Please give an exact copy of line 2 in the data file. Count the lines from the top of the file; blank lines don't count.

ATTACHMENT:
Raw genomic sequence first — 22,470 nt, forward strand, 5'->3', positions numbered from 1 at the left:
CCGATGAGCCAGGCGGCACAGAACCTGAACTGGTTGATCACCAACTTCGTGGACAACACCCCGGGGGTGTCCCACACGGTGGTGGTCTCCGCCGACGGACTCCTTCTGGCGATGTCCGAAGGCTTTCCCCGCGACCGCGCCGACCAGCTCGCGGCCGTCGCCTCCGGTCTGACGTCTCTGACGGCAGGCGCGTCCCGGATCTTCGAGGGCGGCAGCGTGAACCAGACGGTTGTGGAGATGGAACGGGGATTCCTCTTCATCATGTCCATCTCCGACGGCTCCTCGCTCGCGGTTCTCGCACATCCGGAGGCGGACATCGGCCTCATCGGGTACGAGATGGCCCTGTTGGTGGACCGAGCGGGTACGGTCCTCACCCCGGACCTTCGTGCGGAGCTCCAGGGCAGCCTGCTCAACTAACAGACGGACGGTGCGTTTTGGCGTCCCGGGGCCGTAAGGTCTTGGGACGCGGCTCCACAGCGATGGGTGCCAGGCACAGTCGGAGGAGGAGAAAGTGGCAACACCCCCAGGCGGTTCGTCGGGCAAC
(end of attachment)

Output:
CCGATGAGCCAGGCGGCACAGAACCTGAACTGGTTGATCACCAACTTCGTGGACAACACCCCGGGGGTGTCCCACACGGTGGTGGTCTCCGCCGACGGACTCCTTCTGGCGATGTCCGAAGGCTTTCCCCGCGACCGCGCCGACCAGCTCGCGGCCGTCGCCTCCGGTCTGACGTCTCTGACGGCAGGCGCGTCCCGGATCTTCGAGGGCGGCAGCGTGAACCAGACGGTTGTGGAGATGGAACGGGGATTCCTCTTCATCATGTCCATCTCCGACGGCTCCTCGCTCGCGGTTCTCGCACATCCGGAGGCGGACATCGGCCTCATCGGGTACGAGATGGCCCTGTTGGTGGACCGAGCGGGTACGGTCCTCACCCCGGACCTTCGTGCGGAGCTCCAGGGCAGCCTGCTCAACTAACAGACGGACGGTGCGTTTTGGCGTCCCGGGGCCGTAAGGTCTTGGGACGCGGCTCCACAGCGATGGGTGCCAGGCACAGTCGGAGGAGGAGAAAGTGGCAACACCCCCAGGCGGTTCGTCGGGCAAC